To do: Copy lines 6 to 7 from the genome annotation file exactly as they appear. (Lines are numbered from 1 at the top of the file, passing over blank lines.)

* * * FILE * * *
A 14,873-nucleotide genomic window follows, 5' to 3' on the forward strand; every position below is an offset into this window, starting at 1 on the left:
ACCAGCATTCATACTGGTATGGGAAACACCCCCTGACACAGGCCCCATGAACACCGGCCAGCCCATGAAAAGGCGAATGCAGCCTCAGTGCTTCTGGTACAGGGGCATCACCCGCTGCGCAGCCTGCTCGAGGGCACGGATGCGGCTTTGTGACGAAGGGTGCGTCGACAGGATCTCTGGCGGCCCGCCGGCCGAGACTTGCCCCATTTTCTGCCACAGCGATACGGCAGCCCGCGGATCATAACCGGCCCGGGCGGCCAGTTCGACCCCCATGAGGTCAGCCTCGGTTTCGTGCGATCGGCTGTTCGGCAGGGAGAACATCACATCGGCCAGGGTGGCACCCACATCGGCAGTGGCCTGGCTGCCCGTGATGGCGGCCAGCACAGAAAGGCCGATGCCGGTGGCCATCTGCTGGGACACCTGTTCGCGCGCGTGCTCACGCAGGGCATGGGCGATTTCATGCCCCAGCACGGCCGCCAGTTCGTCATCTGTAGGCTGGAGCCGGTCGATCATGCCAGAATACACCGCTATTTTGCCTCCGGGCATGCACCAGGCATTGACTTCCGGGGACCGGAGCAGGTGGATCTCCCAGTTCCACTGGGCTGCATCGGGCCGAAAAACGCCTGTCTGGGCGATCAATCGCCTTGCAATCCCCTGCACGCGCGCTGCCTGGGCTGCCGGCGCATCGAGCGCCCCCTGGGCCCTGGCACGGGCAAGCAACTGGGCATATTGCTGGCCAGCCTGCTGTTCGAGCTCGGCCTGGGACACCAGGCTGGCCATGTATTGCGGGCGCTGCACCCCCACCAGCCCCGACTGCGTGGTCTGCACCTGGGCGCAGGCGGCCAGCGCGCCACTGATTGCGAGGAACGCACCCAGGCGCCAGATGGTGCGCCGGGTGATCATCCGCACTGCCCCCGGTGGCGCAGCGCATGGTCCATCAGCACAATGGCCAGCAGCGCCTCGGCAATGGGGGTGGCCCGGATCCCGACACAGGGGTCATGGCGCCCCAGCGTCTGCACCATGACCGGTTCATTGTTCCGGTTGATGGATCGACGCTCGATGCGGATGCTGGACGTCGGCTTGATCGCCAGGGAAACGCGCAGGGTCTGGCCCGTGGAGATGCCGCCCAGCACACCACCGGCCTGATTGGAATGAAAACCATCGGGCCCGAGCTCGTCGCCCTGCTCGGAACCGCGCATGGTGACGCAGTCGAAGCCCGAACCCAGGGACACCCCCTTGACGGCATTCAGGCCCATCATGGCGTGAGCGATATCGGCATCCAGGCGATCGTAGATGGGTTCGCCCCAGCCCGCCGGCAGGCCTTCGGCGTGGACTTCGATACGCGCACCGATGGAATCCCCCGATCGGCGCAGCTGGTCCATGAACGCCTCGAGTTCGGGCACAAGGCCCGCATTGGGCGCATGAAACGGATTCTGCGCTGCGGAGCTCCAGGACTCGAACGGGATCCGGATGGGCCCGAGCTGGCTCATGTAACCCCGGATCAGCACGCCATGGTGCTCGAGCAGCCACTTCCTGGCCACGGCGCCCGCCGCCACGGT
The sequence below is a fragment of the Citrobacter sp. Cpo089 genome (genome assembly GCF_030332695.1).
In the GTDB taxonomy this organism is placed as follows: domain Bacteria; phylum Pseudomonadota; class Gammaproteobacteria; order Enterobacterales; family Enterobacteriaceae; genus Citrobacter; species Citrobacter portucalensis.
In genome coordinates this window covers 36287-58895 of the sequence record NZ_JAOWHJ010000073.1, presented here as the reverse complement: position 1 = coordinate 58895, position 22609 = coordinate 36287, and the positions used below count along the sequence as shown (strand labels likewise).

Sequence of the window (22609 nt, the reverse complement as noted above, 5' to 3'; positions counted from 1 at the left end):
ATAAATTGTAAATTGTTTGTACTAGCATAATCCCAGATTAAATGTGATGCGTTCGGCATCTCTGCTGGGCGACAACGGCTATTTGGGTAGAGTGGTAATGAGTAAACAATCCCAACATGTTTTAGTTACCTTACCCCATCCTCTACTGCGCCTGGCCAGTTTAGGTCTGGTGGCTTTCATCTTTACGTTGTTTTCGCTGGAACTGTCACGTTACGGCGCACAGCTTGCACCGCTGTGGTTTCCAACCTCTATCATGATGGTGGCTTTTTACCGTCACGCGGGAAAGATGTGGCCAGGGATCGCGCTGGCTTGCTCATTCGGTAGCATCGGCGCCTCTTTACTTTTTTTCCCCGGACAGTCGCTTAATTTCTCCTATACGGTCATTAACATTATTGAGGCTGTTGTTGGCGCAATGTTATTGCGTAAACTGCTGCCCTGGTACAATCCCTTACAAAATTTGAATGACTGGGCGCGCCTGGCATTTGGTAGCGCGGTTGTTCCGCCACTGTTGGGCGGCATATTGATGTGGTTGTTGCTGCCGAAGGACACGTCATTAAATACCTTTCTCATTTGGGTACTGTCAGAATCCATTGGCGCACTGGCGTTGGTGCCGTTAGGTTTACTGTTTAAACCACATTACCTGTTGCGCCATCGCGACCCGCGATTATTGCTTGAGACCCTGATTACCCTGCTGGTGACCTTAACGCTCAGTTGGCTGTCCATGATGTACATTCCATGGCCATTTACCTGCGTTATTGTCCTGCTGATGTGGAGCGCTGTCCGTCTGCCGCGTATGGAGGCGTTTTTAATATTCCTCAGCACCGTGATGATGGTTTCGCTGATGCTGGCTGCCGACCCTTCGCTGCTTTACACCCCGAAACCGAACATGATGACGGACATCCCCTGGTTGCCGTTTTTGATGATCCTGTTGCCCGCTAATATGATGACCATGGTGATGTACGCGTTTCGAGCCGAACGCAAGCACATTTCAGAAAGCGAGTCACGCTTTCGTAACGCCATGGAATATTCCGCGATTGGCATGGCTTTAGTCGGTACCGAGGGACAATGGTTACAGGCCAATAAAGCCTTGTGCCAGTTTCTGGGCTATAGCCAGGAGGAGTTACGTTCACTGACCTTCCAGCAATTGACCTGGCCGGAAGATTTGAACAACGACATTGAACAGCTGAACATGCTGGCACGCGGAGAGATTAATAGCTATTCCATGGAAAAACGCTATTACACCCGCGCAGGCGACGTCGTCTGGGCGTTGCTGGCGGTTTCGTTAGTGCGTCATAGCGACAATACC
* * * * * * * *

Sequence of the window (22609 nt, the reverse complement as noted above, 5' to 3'; positions counted from 1 at the left end):
ATAAATTGTAAATTGTTTGTACTAGCATAATCCCAGATTAAATGTGATGCGTTCGGCATCTCTGCTGGGCGACAACGGCTATTTGGGTAGAGTGGTAATGAGTAAACAATCCCAACATGTTTTAGTTACCTTACCCCATCCTCTACTGCGCCTGGCCAGTTTAGGTCTGGTGGCTTTCATCTTTACGTTGTTTTCGCTGGAACTGTCACGTTACGGCGCACAGCTTGCACCGCTGTGGTTTCCAACCTCTATCATGATGGTGGCTTTTTACCGTCACGCGGGAAAGATGTGGCCAGGGATCGCGCTGGCTTGCTCATTCGGTAGCATCGGCGCCTCTTTACTTTTTTTCCCCGGACAGTCGCTTAATTTCTCCTATACGGTCATTAACATTATTGAGGCTGTTGTTGGCGCAATGTTATTGCGTAAACTGCTGCCCTGGTACAATCCCTTACAAAATTTGAATGACTGGGCGCGCCTGGCATTTGGTAGCGCGGTTGTTCCGCCACTGTTGGGCGGCATATTGATGTGGTTGTTGCTGCCGAAGGACACGTCATTAAATACCTTTCTCATTTGGGTACTGTCAGAATCCATTGGCGCACTGGCGTTGGTGCCGTTAGGTTTACTGTTTAAACCACATTACCTGTTGCGCCATCGCGACCCGCGATTATTGCTTGAGACCCTGATTACCCTGCTGGTGACCTTAACGCTCAGTTGGCTGTCCATGATGTACATTCCATGGCCATTTACCTGCGTTATTGTCCTGCTGATGTGGAGCGCTGTCCGTCTGCCGCGTATGGAGGCGTTTTTAATATTCCTCAGCACCGTGATGATGGTTTCGCTGATGCTGGCTGCCGACCCTTCGCTGCTTTACACCCCGAAACCGAACATGATGACGGACATCCCCTGGTTGCCGTTTTTGATGATCCTGTTGCCCGCTAATATGATGACCATGGTGATGTACGCGTTTCGAGCCGAACGCAAGCACATTTCAGAAAGCGAGTCACGCTTTCGTAACGCCATGGAATATTCCGCGATTGGCATGGCTTTAGTCGGTACCGAGGGACAATGGTTACAGGCCAATAAAGCCTTGTGCCAGTTTCTGGGCTATAGCCAGGAGGAGTTACGTTCACTGACCTTCCAGCAATTGACCTGGCCGGAAGATTTGAACAACGACATTGAACAGCTGAACATGCTGGCACGCGGAGAGATTAATAGCTATTCCATGGAAAAACGCTATTACACCCGCGCAGGCGACGTCGTCTGGGCGTTGCTGGCGGTTTCGTTAGTGCGTCATAGCGACAATACC